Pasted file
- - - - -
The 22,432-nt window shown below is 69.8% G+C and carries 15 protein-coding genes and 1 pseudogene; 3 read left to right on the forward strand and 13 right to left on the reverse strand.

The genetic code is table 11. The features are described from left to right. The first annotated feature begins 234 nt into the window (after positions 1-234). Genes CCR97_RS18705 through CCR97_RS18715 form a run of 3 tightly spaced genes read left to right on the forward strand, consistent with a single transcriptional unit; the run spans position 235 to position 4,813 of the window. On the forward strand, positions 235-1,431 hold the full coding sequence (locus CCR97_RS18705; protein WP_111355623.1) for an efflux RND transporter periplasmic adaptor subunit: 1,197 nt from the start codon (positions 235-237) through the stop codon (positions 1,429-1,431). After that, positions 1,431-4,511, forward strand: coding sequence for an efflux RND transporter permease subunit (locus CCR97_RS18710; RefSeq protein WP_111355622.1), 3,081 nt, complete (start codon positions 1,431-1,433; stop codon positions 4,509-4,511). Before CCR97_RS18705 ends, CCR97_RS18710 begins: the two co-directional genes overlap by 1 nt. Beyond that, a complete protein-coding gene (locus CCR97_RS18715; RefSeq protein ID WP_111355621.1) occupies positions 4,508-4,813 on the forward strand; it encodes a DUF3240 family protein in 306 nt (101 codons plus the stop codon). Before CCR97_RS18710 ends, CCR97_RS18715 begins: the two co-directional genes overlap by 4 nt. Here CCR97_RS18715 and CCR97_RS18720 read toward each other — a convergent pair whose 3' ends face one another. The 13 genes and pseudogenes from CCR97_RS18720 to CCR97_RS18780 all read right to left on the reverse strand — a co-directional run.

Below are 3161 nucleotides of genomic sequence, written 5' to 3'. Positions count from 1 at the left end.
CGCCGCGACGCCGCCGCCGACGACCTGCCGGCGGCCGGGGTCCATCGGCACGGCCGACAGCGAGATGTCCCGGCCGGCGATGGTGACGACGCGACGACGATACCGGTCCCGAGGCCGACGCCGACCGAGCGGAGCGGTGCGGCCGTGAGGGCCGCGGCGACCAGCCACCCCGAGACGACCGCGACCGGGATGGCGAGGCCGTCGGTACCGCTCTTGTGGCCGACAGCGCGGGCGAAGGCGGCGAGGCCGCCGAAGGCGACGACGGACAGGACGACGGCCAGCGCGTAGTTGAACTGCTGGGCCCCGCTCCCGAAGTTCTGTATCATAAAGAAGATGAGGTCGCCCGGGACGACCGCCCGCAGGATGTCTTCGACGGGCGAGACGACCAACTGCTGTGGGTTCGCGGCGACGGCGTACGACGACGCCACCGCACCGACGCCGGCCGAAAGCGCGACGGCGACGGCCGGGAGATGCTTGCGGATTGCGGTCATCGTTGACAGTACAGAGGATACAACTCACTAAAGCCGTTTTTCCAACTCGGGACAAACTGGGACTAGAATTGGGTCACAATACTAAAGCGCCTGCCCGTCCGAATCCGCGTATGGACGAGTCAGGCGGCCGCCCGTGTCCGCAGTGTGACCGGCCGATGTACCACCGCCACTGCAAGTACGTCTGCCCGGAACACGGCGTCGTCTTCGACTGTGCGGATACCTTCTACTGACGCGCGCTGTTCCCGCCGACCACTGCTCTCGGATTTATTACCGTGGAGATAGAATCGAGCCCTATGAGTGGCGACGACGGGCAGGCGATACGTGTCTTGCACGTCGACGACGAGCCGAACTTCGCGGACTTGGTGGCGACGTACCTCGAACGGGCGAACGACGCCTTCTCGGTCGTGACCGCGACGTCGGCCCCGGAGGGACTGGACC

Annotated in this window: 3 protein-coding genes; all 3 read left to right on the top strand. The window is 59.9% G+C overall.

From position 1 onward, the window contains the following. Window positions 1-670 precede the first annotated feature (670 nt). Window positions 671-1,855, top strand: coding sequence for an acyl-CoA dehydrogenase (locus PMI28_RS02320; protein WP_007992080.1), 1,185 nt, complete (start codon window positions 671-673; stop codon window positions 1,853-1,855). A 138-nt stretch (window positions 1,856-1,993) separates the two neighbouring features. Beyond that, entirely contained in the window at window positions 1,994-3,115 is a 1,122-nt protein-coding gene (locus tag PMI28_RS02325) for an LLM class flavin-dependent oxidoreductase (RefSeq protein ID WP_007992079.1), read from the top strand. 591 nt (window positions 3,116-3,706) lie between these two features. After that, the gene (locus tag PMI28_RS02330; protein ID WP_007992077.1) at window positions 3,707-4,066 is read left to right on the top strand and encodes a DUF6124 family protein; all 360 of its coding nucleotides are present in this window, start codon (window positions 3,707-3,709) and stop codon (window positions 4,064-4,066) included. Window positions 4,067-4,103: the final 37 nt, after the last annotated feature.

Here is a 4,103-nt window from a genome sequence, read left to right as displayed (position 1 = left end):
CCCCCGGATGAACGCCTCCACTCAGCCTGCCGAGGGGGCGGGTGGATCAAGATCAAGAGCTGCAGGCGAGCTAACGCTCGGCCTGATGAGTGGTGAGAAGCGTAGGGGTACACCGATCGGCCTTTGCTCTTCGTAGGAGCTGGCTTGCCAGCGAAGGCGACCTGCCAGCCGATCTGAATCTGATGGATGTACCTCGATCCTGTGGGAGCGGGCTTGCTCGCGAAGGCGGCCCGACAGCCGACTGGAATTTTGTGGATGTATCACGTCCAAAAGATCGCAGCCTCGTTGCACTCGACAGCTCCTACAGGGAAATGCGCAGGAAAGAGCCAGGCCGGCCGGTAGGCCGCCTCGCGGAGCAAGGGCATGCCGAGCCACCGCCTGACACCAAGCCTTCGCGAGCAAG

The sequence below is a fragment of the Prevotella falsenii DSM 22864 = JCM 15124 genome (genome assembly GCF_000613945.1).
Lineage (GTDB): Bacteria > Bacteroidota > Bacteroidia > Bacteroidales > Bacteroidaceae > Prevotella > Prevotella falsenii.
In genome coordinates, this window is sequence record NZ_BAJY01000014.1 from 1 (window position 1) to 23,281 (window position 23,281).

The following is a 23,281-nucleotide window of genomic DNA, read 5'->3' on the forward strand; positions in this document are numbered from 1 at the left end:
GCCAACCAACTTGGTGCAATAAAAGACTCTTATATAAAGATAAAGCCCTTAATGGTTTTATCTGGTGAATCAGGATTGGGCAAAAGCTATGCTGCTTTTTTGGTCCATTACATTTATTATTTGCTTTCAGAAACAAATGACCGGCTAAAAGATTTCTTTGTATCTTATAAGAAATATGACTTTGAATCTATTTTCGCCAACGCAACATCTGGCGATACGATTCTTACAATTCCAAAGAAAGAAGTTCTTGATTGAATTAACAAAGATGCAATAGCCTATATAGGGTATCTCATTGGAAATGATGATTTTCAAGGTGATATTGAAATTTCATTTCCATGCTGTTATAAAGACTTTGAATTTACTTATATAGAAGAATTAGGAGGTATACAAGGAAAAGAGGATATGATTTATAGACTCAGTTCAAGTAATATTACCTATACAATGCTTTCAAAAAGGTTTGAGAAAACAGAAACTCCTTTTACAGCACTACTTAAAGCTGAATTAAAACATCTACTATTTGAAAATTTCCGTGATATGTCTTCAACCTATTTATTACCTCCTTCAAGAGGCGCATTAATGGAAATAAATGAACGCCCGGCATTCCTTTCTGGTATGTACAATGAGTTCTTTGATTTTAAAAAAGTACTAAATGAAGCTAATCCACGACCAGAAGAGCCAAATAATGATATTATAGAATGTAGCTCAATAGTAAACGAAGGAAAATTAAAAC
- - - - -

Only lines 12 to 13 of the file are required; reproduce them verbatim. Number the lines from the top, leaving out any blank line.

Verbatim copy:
The following is a 23,281-nucleotide window of genomic DNA, read 5'->3' on the forward strand; positions in this document are numbered from 1 at the left end:
GCCAACCAACTTGGTGCAATAAAAGACTCTTATATAAAGATAAAGCCCTTAATGGTTTTATCTGGTGAATCAGGATTGGGCAAAAGCTATGCTGCTTTTTTGGTCCATTACATTTATTATTTGCTTTCAGAAACAAATGACCGGCTAAAAGATTTCTTTGTATCTTATAAGAAATATGACTTTGAATCTATTTTCGCCAACGCAACATCTGGCGATACGATTCTTACAATTCCAAAGAAAGAAGTTCTTGATTGAATTAACAAAGATGCAATAGCCTATATAGGGTATCTCATTGGAAATGATGATTTTCAAGGTGATATTGAAATTTCATTTCCATGCTGTTATAAAGACTTTGAATTTACTTATATAGAAGAATTAGGAGGTATACAAGGAAAAGAGGATATGATTTATAGACTCAGTTCAAGTAATATTACCTATACAATGCTTTCAAAAAGGTTTGAGAAAACAGAAACTCCTTTTACAGCACTACTTAAAGCTGAATTAAAACATCTACTATTTGAAAATTTCCGTGATATGTCTTCAACCTATTTATTACCTCCTTCAAGAGGCGCATTAATGGAAATAAATGAACGCCCGGCATTCCTTTCTGGTATGTACAATGAGTTCTTTGATTTTAAAAAAGTACTAAATGAAGCTAATCCACGACCAGAAGAGCCAAATAATGATATTATAGAATGTAGCTCAATAGTAAACGAAGGAAAATTAAAAC